It is to be understood that the present invention is described in terms of a doll infrastructure. However, the present invention is broader and includes all dolls, stuffed animals, action figures or any other device or toy.
Referring now in specific detail to the drawings in which like reference numerals identify similar or identical elements throughout the several views, and initially to FIG. 1, a skeleton portion or backbone 10 is illustratively depicted for a human doll. Backbone 10 includes connections for arms 12 and legs 14. Connections for arms 12 and legs 14 are preferably integrally formed with a spine 24. Connections 12 and 14 may be connected to links (not shown), which may be the same length or variable lengths. Each link may include a ball end and a socket end, which would correspond with a ball end 18 or a socket end 20 on backbone 10.
It is preferable that adjacent links are attached by inserting the ball end 18 into the adjacent link's socket end 20 to achieve a rotatable connection (see also e.g.,
Backbone 10 includes a spine 24, which connects a shoulder portion 26 to a hip portion 28. Shoulder portion 26 includes one of a ball end 18 and socket end 20 for each arm 12 and for a neck portion 15. Hip portion 28 includes one of a ball end 18 and socket end 20 for each leg 14. It is to be understood that other connectors or joints may be employed in addition to or instead of ball and socket joints.
In one embodiment, spine 24 includes a flexible rod. The rod includes a resilient material such as a plastic, which is capable of bending in the direction of arrow “A” into or out of the page and twisting in the direction of arrow “B”. In this way, relative motion is provided between hip portion 28 and shoulder portion 26, when a force is applied to the skeleton. The flexible spine 24 provides a limited motion for the skeleton and avoids unnatural contortions of the spine 24, which are prevalent in the prior art. In a particularly useful embodiment, spine 24 includes grooves 34 therein, which are preferably longitudinally oriented (see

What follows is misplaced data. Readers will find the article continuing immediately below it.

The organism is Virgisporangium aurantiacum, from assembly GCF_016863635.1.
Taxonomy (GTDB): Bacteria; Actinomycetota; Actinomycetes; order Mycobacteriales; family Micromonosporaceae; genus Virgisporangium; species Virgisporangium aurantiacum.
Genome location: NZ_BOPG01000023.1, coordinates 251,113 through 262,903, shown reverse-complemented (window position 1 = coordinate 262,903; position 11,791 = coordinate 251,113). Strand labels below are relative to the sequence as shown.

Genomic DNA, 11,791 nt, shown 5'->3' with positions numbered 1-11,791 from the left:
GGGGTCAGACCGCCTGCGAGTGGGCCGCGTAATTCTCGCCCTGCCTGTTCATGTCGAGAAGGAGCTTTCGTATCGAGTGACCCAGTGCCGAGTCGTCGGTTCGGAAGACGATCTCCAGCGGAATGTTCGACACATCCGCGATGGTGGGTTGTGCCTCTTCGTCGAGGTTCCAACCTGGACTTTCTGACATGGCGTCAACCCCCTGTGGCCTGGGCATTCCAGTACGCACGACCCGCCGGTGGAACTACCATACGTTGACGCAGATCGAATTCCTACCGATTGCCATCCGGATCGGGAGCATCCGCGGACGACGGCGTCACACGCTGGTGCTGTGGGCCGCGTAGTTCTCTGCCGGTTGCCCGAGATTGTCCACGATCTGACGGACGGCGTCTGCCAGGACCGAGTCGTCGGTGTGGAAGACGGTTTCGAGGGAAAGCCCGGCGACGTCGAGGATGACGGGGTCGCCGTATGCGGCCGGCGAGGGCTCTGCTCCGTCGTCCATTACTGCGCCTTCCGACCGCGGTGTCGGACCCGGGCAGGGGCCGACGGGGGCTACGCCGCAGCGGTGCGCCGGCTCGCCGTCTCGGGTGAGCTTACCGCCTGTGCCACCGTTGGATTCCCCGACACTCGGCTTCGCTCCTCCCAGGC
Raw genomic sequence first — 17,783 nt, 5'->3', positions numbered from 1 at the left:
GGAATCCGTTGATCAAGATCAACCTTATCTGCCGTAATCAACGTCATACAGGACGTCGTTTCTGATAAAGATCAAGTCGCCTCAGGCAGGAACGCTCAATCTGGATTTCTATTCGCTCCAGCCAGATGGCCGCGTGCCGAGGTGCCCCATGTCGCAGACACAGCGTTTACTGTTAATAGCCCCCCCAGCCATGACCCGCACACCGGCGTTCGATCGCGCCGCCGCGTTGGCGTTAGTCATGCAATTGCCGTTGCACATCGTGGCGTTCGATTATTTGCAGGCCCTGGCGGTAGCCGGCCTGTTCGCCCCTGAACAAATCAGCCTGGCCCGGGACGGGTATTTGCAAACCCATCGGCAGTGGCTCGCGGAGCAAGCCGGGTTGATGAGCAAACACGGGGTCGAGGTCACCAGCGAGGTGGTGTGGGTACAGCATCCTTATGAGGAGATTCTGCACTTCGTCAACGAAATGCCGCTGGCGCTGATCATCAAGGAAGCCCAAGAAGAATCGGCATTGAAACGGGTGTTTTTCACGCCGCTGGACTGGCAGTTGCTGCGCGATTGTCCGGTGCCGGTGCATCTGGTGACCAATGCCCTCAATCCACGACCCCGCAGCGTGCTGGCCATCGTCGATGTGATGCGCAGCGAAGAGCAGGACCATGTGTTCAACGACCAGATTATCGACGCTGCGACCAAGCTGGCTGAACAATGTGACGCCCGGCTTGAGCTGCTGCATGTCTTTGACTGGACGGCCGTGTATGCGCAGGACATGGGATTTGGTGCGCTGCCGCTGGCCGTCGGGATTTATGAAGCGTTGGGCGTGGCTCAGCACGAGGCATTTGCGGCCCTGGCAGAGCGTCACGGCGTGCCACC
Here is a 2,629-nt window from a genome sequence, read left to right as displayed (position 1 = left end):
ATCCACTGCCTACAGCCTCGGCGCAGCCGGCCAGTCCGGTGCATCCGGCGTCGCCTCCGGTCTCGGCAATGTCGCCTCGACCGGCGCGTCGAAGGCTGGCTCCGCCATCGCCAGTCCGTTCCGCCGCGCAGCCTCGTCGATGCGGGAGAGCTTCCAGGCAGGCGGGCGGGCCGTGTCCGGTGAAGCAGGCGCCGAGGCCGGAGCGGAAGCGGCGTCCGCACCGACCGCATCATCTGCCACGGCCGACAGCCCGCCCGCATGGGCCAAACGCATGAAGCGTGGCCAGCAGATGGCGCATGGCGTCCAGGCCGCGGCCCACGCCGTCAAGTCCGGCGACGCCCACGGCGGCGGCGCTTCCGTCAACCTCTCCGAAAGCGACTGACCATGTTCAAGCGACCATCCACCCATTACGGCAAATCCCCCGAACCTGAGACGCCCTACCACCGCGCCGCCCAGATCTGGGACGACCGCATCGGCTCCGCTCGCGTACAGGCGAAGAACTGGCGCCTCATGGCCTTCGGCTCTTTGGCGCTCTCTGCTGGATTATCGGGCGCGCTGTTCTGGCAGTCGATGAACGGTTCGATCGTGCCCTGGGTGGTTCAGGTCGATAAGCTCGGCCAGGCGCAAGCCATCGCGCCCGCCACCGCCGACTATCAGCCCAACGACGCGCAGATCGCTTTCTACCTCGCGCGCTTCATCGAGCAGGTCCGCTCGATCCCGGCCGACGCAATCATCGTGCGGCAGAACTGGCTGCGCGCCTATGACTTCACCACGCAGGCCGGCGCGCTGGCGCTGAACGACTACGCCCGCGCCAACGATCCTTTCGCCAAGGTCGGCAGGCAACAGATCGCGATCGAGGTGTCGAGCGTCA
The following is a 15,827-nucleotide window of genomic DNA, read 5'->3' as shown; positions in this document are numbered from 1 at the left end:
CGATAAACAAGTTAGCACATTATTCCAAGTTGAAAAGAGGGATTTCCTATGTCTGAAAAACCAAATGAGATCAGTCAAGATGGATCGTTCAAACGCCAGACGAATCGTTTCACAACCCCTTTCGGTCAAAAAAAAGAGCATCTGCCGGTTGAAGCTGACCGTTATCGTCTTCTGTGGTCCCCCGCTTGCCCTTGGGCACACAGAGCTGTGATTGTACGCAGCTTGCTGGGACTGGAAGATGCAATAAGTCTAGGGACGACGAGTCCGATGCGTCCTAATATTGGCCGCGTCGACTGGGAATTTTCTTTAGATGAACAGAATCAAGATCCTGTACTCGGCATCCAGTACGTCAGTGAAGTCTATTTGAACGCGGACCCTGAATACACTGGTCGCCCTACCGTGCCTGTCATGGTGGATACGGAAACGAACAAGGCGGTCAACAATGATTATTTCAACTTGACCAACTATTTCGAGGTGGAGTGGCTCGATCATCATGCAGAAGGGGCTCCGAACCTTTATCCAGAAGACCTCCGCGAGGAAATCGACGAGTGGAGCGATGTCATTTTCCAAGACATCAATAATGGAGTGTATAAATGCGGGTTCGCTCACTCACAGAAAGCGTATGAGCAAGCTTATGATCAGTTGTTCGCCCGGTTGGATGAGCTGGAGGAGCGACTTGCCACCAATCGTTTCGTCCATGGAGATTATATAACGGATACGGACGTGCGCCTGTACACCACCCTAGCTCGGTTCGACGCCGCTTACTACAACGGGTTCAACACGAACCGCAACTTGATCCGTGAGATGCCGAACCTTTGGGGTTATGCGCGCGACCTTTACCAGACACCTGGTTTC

In other embodiments, spine 24 may be made flat or have a cross-section with an aspect ratio to permit easier bending in a single axis while resisting bending in another axis (see
Longitudinal portions 134 and 136 of shoulder 126 and hip portions 128 preferably include longitudinal grooves 34 (as described above with reference to
It is to be noted that ball 130 may include a portion of a ball, as long as the joint provides a ball and socket motion. For example, an upper portion of ball 130 may be left off is that upper portion is not needed for engagement with the socket.
In one embodiment, ring 206 exists over a range of the circumference of spine 210 for between about 5 degrees to about 180 degrees. The ring 206 may be oriented to provide a tilting angle “C” to simulate back movements normally permitted by a spine. In addition lateral movements and rotations are permitted. These complex motions can be design into the joint by varying the circumference of spine 210 covered by ring 206.
Slot 306 may extend about the circumference of socket 305 from between about 0 degrees to about 170 degrees. A lower portion 310 of socket 305 should engage ring 206 around ball 204 to permit a stable joint that does not permit tilting between adjacent spine sections 210 and 212. Motion permitted is rotational as indicated by arrow “F”.